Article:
St. Louis native thrives backstage in the entertainment industry

Joshua Levin

Benjamin Collinger

Joshua Levin thrives backstage in the entertainment industry. From start to finish, he is entirely responsible for the lighting, video and automation of performances.  

According to Levin, through a “haphazardly non-linear” career path, he has spent the better part of 15 years in a profession seldom explained, or understood. Levin is a “roadie,” most recently part of Pink’s “The Truth About Love” tour.

Raised in St. Louis, Levin attended Parkway North and Fern Ridge high schools. Active in theater technology, he shaped his passion through school and summer camp.  He always wanted to be backstage.  


After high school, he attended Webster University for a year.  But he found the traditional paradigm of learning simply didn’t fit.  For him, learning tends to occur at an experiential level, which is often lost in the classroom.

After leaving Webster, he joined the crew of Circus Flora, a one-ring circus based in St. Louis, where he worked for four years. Then he worked a series of jobs, including at the Chicago House of Blues before beginning his touring career in 2002. 

While few pay any mind to the people responsible for a show’s production, what happens backstage is often as important as what is taking place front and center.

The process is complex but “we all know our jobs, our pieces of the pie,” Levin says.  It’s all about “being an independent self-starter who understands that the most important thing is getting the show done.”

Every tour hires him for specific jobs based on his work history. With Pink, he’s a computer programmer and department head in multiple parts of the tour.  Levin estimates there are only 12 people in the world who have the skill set that he does. 

When beginning a tour, Levin first needs to see what systems and exist and what he needs to configure to make it successful. “I’m told I need to make it work,” he says, explaining that the music industry has migrated from analog to digital technology, and adaptation is essential. 

 “I’m a guy who takes things apart before I put them back together,” says Levin, whose ability to change has been integral to his career.  He says the industry is going through a period of maturation while becoming “introspective, and from the outside, a trade profession.” With more complexity, there is an increase concern for safety, he adds.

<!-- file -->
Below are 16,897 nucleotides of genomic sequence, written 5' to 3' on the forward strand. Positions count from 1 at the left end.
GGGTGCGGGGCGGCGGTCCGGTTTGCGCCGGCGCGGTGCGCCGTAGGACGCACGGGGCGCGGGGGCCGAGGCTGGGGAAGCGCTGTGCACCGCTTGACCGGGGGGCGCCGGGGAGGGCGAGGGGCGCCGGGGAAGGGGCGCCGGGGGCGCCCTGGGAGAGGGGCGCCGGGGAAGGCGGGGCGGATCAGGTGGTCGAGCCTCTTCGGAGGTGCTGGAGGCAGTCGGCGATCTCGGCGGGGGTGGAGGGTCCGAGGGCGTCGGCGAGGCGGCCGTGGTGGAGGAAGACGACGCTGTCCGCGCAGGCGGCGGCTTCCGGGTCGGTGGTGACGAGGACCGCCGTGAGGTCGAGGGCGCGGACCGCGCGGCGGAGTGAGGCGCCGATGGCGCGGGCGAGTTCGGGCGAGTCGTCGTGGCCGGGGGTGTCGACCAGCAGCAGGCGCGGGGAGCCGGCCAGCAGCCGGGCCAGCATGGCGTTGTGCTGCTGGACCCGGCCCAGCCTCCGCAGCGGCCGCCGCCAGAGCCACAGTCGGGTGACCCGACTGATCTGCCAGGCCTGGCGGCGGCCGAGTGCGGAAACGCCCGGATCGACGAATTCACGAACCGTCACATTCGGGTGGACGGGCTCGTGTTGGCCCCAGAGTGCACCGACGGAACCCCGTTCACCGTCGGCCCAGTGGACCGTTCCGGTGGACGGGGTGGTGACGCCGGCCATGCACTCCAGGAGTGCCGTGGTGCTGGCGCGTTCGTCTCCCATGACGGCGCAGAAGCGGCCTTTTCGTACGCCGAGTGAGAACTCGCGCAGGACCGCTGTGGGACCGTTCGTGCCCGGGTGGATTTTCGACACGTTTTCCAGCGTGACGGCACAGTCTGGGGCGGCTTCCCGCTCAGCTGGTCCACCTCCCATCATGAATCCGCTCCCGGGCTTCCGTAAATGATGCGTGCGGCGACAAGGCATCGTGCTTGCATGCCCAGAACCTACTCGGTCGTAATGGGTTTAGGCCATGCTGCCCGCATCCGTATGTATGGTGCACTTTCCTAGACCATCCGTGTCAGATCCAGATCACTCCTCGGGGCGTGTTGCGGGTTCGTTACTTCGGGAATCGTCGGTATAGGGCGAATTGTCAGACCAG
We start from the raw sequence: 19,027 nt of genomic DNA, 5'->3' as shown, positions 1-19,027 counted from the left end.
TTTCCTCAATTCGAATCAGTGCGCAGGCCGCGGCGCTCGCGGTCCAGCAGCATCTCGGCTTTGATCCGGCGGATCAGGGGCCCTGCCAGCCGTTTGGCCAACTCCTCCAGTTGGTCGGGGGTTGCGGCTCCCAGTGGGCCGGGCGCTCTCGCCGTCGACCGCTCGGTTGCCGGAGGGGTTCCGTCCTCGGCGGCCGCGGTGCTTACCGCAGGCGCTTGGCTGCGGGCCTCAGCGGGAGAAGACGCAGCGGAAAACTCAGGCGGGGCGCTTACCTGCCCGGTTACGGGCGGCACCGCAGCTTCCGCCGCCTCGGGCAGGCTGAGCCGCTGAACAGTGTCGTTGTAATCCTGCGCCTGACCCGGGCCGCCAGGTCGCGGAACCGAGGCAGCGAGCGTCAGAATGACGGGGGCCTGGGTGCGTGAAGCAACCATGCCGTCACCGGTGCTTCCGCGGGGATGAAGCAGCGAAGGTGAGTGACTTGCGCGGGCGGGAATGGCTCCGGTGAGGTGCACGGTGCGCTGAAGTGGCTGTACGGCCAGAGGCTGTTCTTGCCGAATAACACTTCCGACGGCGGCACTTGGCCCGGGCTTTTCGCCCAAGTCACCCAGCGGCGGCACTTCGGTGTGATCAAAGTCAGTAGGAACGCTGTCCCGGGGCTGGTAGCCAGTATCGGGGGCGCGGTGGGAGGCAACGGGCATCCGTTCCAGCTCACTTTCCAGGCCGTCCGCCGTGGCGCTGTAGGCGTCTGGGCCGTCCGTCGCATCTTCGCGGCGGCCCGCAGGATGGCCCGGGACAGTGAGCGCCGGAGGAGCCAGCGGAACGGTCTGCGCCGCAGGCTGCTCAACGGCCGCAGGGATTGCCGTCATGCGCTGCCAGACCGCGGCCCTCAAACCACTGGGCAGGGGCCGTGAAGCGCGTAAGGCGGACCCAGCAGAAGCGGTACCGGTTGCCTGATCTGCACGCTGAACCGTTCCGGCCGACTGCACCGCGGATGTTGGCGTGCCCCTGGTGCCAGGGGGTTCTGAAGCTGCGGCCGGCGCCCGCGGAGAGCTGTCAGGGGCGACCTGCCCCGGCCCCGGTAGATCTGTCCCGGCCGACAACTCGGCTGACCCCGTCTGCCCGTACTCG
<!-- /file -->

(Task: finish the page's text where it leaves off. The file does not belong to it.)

For example, his tour with Pink requires 17 trucks carrying equipment, the first of which arrives at the venue at 8 a.m. the day of a show.  Levin’s truck arrives around 10 a.m., at which point the loading phase of each component starts.  

Each tour ordinarily employs 60 people, and then hires 80 to 120 extra stage hands in each city.

“It’s all run to the precision of the clock so that everybody can stay at the same point to the second,” he says.

This phase ends around 2:30 p.m., at which point sound, light and video checks begin.   Subsequently, final preparations with the band and official sound checks happen until the opening act comes onto stage at 8:15 p.m.  When the opening act finishes around 8:40 p.m., Levin then prepares for the main event’s effects.  

Finally, the show begins at 9, lasting for two hours.  After the show, the equipment is broken down, loaded into the trucks, and the crew drives off to the next city.  Then, the process repeats itself because “every day is Groundhog Day,” which ensures lasting success throughout the tour. 

A touring job requires a passion for travel, which Levin says he has. “Being Jewish directly led to my passion for traveling,” he says, explaining that his first trip to Israel instilled this value within him. He tells how over the years he has prayed with a rabbi in Moscow and attended a Passover Seder in Colombia. The importance of being a good global citizen and contributing to repairing of the world, tikkun olam, was engrained in him as a child, he says.  “I take my Jewish neck, and my connection with history that spans the world,” adds Levin. 

Concert touring provides the greatest enjoyment and satisfaction for him because he can see the finished product every day.  Succeed or fail, the responsibility is all on him.  He’s completely autonomous, there is no clocking in.

Despite the prospects of uncertain employment, irregular flows of income, and a schedule with only 8-10 weeks off per year, Levin says he loves what he does.  Young adults are often set on a course by others, but Levin’s story proves that there is no prescribed path to achieve one’s goals, no one size fits all.